After the death of her father, Yonge and her mother moved in 1858 to the nearby Elderfield Cottage, which remained Yonge’s home until her death. The 1860s were a difficult time in Yonge’s life. Both of the Kebles died in 1866, and the Moberlys left Winchester the next year. Her mother began a decline into senility, possibly through a series of small strokes, which Yonge found all the more difficult to bear because she and her mother had been such inseparable companions. Her novels of this period share a depressed tone, but her output remained as high as ever.
Old Age. The early 1870s saw Yonge at the height of her powers. In addition to beginning the series of ‘‘nursery histories’’ known as ‘‘Aunt Charlotte’s Stories’’ and a series of religious pamphlets to be used in preparing young people for confirmation, she serialized in the Monthly Packet her tribute to John Keble. In 1870, she also began to serialize in the Monthly Packet a novel called The Pillars of the House which, along with The Daisy Chain, represents the summit of her achievement as a domestic novelist.
Yonge was occupied with her writing and her village pursuits until March 1901, when she was overtaken by bronchitis and pneumonia. She died on March 24, 1901.
LITERARY AND HISTORICAL CONTEMPORARIES
Yonge's famous contemporaries include:
Alfred Tennyson (1809-1892): The poet laureate of the United Kingdom wrote melancholy verse about issues of mortality. His narrative poems include Idylls of the King (1885).
Dante Gabriel Rosetti (1828-1882): This British poet and artist was a founding member of the pre-Raphaelites, a group of artists who emphasized ingenuity and natural expression. His paintings include Ecce Ancilla Domini (1850).
William Morris (1834-1896): This artist, poet, and socialist was a member of the pre-Raphaelite Brotherhood, and admirer of Yonge. His poetry collections include The Defence of Guenevere and Other Poems (1858).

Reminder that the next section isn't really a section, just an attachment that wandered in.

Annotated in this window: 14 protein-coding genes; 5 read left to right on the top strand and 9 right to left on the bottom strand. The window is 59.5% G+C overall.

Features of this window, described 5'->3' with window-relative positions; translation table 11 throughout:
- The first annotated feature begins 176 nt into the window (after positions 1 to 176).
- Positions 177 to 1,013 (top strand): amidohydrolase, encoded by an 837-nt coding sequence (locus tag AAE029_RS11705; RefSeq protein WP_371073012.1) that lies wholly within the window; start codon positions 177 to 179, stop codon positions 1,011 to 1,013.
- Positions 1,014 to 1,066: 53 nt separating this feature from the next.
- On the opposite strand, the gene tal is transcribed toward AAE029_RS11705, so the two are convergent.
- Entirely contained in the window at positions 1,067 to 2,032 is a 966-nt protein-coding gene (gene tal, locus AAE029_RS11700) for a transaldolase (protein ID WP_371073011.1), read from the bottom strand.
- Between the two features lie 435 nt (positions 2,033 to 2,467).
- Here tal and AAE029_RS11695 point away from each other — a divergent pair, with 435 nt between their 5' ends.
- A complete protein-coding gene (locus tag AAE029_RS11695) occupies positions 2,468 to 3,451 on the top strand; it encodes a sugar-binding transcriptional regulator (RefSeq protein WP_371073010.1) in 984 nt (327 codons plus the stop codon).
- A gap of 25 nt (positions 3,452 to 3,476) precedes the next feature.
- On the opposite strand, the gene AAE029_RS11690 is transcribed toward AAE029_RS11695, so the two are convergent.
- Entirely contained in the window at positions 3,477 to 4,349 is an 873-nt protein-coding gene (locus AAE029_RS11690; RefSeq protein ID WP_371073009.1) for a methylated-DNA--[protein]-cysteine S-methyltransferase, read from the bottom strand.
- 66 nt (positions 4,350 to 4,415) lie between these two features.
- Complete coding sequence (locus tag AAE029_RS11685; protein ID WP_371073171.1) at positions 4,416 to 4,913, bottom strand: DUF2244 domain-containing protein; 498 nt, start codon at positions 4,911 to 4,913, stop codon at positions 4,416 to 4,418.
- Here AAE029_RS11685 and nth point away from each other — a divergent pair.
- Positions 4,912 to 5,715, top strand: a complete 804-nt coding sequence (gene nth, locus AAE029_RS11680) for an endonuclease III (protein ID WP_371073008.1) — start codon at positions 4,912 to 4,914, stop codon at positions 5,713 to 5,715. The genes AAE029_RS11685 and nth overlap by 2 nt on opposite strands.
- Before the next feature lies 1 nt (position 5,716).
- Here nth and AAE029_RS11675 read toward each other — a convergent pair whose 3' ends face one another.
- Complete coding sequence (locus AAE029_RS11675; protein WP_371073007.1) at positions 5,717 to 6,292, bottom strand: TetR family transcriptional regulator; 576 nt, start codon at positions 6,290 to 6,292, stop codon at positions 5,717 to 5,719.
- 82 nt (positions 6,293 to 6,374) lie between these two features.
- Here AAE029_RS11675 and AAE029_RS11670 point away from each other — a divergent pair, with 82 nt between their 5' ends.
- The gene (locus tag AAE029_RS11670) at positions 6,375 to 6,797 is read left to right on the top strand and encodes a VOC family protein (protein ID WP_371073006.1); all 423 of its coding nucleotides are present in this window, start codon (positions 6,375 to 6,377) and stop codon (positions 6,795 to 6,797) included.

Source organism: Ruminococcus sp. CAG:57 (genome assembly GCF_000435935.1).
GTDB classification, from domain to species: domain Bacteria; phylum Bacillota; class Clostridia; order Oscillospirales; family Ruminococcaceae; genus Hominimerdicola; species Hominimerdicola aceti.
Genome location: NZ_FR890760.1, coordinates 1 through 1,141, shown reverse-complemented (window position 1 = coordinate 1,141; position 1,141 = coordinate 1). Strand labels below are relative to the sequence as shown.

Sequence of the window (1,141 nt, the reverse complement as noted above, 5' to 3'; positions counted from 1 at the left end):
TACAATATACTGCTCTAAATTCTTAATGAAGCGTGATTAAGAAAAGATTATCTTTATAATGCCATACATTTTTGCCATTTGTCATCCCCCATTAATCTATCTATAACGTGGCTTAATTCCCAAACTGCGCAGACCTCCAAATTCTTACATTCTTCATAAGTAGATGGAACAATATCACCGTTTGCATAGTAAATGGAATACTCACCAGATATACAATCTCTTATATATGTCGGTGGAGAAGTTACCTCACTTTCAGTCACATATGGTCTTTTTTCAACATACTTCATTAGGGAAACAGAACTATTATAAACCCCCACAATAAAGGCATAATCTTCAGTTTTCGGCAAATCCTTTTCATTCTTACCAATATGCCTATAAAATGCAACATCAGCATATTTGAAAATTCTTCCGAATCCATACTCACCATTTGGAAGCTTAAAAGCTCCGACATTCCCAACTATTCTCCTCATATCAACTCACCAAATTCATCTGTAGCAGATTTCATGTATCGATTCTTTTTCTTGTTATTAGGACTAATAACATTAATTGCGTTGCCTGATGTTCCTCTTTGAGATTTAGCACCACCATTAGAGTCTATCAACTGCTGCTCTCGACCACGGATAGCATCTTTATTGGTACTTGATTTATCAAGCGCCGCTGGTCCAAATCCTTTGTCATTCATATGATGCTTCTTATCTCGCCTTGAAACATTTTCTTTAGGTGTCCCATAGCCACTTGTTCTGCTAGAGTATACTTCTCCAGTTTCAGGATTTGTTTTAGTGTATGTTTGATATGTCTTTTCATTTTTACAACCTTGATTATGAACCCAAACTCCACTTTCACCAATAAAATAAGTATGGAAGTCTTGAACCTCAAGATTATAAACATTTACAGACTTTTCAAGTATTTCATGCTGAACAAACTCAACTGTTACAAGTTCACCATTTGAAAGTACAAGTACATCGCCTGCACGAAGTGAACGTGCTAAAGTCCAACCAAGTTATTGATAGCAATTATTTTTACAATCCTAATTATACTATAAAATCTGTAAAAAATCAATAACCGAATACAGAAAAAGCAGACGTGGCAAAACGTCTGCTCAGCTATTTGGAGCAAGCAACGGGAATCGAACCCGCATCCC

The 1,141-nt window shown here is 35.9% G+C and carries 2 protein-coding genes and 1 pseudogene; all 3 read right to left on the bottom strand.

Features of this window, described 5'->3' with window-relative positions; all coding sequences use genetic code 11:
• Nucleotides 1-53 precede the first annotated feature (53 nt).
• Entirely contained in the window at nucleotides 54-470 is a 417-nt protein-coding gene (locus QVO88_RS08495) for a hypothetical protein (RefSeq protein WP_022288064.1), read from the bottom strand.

Henry James (1843-1916): This American writer and critic moved to England and became a fan of Yonge's writing. James' novels include The Portrait of a Lady (1881).
COMMON HUMAN EXPERIENCE
Throughout her life, Yonge was concerned with issues of spirituality and faith. She attended church regularly, and emphasized loyalty to God in her works. Here are a few other works that deal with issues of religion.
Poems of Gerard Manley Hopkins (1918), a poetry collection by Gerard Manley Hopkins. This posthumous collection is concerned with God's presence.
Siddhartha (1922), a novel by Herman Hesse. This novel centers around the worldly and spiritual trials of a man named Siddhartha, who may or may not be the Buddha.
Four Quartets (1943), poems by T. S. Eliot. This book of four poems uses mysticism, Hindu philosophy, and Christian imagery to get its message across.
Works in Literary Context
In her writings, Yonge was greatly influenced by her faith and religious beliefs as a member of the Oxford Movement. Her life in the village of Otterbourne as well as her intellectual grounding in history also informed her works. In addition, Yonge reflected the Victorian era in which she lived by exploring the middle-class domestic life she knew so well. She was personally mentored by her father and Keble in her literary pursuits.
Women in Society. The religious, moral, educational, and social standards Yonge sets for her gentlewomen are so high that only superior men could surpass them. She inveighs against the double standard because she believes that men and women should be equally chaste. Women should work outside the home only when they must and be always ‘‘strong-minded,’’ to speak out against improprieties at home and evils abroad. That the married woman’s noblest role lies in making her home a center of refuge, repose, and stimulation for her family is a conventional view of the time; but Yonge also insists that the unmarried woman has a vital role to play in society, provided she does so as a ‘‘daughter of the Church.’’
Struggles with Spirituality. Like Flora May’s in The Daisy Chain, Philip’s punishment for his worldliness in The Heir of Redclyffe is the attainment of his wishes: a seat in Parliament, the Redclyffe estate, and marriage to his cousin Laura. Like Flora, the self-righteous Philip has a harsh measure of mental and spiritual suffering meted out to him because Yonge sees in him the ability to benefit and change. The spiritual awakening of Philip, with his self-deception, his thwarted career, and his despair at the self-inflicted poverty that makes him an ineligible suitor for his cousin, reflects Yonge’s need to chronicle the destiny of her characters. She drew into The Heir of Redclyffe characters she would use in varied forms throughout her works: the ineffective father who must nonetheless be obeyed, the invalid, and the pert younger sister. As one anonymous reviewer for Fraser’s Magazine reported: ‘‘When we bid her characters farewell, it is ever hereafter to recall them to our affectionate remembrance as friends whom we have known and loved on earth, and whom we may hope to one day meet in heaven.’’